The Xperia S choses to go with Qualcomm’s Snapdragon dual-core processor clocked at 1.5GHz, along with 1GB of RAM to handle multi-tasking. As mentioned earlier, Google Android 2.3 will be the operating system of choice for the Xperia S. As usual, we subject the review unit to the Quadrant benchmark, which can be found on the Android Market. To gauge how it performs against the competition, we matched its scores against similar devices using dual-core processors such as the Samsung Galaxy S II, HTC Sensation XE and LG Optimus 2X.
As depicted in the chart above, the Xperia S fared quite well against the Sensation XE and LG Optimus 2X. Against NVIDIA’s Tegra 2 processors, we have seen the Qualcomm Snapdragon MSM8260 chipset performing better in numbers. Comparing the Sensation XE and Xperia S, both of which are using that particular Qualcomm processor, we can deduce that the higher Quadrant score for the Xperia S means Sony has managed to optimize its user interface much better than HTC Sense.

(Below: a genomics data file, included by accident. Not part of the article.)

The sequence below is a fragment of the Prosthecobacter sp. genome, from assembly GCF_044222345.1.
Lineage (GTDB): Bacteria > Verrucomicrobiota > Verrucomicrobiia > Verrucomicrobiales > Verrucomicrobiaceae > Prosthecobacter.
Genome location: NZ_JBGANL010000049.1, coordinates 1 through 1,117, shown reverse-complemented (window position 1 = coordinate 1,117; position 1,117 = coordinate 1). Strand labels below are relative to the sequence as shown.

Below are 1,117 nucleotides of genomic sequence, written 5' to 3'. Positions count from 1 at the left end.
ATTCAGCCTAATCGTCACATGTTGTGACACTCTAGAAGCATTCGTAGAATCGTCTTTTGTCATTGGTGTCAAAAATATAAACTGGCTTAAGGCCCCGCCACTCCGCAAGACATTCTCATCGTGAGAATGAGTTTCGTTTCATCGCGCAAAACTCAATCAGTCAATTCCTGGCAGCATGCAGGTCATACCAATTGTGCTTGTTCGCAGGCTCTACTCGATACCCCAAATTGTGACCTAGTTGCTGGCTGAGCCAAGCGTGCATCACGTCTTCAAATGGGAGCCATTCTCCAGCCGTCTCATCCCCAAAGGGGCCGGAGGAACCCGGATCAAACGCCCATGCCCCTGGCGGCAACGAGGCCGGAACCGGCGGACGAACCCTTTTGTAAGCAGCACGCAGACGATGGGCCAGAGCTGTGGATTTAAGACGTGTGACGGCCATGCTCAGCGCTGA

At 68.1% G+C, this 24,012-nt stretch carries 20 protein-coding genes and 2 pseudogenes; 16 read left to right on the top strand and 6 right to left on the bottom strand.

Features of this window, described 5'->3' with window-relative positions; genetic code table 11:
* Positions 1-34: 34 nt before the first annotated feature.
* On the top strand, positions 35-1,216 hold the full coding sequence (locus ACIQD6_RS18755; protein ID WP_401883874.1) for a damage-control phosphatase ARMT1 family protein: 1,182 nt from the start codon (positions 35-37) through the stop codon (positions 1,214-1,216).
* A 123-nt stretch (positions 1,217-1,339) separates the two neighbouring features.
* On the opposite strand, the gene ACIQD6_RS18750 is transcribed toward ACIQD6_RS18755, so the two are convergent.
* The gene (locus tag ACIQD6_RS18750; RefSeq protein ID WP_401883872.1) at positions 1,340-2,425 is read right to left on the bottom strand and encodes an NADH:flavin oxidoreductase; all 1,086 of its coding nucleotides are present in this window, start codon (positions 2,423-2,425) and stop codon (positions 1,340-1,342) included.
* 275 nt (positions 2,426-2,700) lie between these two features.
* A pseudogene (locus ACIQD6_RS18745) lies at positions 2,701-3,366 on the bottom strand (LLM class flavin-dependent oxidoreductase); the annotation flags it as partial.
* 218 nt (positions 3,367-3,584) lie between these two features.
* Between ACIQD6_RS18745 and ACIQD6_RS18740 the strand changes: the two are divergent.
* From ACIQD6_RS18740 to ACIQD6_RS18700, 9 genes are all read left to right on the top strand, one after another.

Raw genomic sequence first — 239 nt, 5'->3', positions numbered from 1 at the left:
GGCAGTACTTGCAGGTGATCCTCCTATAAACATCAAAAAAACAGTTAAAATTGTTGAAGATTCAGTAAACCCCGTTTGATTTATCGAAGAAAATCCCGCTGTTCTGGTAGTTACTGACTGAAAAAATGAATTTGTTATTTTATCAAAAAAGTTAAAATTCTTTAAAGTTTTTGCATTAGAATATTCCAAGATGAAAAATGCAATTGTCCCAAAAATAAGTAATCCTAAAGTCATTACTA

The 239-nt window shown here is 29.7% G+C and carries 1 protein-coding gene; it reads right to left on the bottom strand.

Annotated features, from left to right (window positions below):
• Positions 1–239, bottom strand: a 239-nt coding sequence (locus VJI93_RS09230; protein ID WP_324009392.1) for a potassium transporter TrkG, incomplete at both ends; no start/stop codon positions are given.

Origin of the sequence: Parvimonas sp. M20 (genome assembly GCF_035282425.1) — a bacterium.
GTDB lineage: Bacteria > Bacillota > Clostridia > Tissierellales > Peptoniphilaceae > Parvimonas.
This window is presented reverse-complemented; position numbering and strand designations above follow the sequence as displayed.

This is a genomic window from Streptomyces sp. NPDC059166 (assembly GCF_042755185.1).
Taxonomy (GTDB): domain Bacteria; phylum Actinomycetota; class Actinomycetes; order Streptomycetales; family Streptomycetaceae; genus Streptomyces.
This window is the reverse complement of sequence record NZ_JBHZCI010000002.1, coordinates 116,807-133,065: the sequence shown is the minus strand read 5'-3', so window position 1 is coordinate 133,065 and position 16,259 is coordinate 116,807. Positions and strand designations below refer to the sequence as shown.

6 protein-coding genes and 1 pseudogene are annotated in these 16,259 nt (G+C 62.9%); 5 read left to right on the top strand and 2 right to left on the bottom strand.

Putting the numbers aside, the Xperia S is no slowpoke. Throughout the testing phase, we were greeted with fast app transitions, and it didn’t take too long for the web browser to render its pages. Running the Xperia S through a gauntlet of games also saw smooth performance for the most part, and for that we attribute it to the 1GB RAM and 1.5GHz dual-core processor.
The Xperia S arms itself with a 12-megapixel camera, but as far as the pixel count goes, higher doesn’t equate to better. While the images gathered from our camera test setup did reveal good color reproduction from the camera, noise levels were significantly high. We were also unable to see a sharp contrast between the finer areas within the test image. To be fair, you won’t really need images of the highest quality from your smartphone, but it feels as though you are getting shortchanged by the 12-megapixel sensor.
The camera might have disappointed us, but this wasn’t the case for its 4.3-inch display. With a resolution of 1280 x 720 pixels, this gives the Xperia S a pixel density of approximately 342ppi. If the dense resolution isn’t enough, we can attest to the rich colors that were seen on the display, no doubt enhanced by the Mobile Bravia display technology. In fact, with the same test video, we noticed how the colors on the Xperia S were more vivid than the Samsung Galaxy Nexus.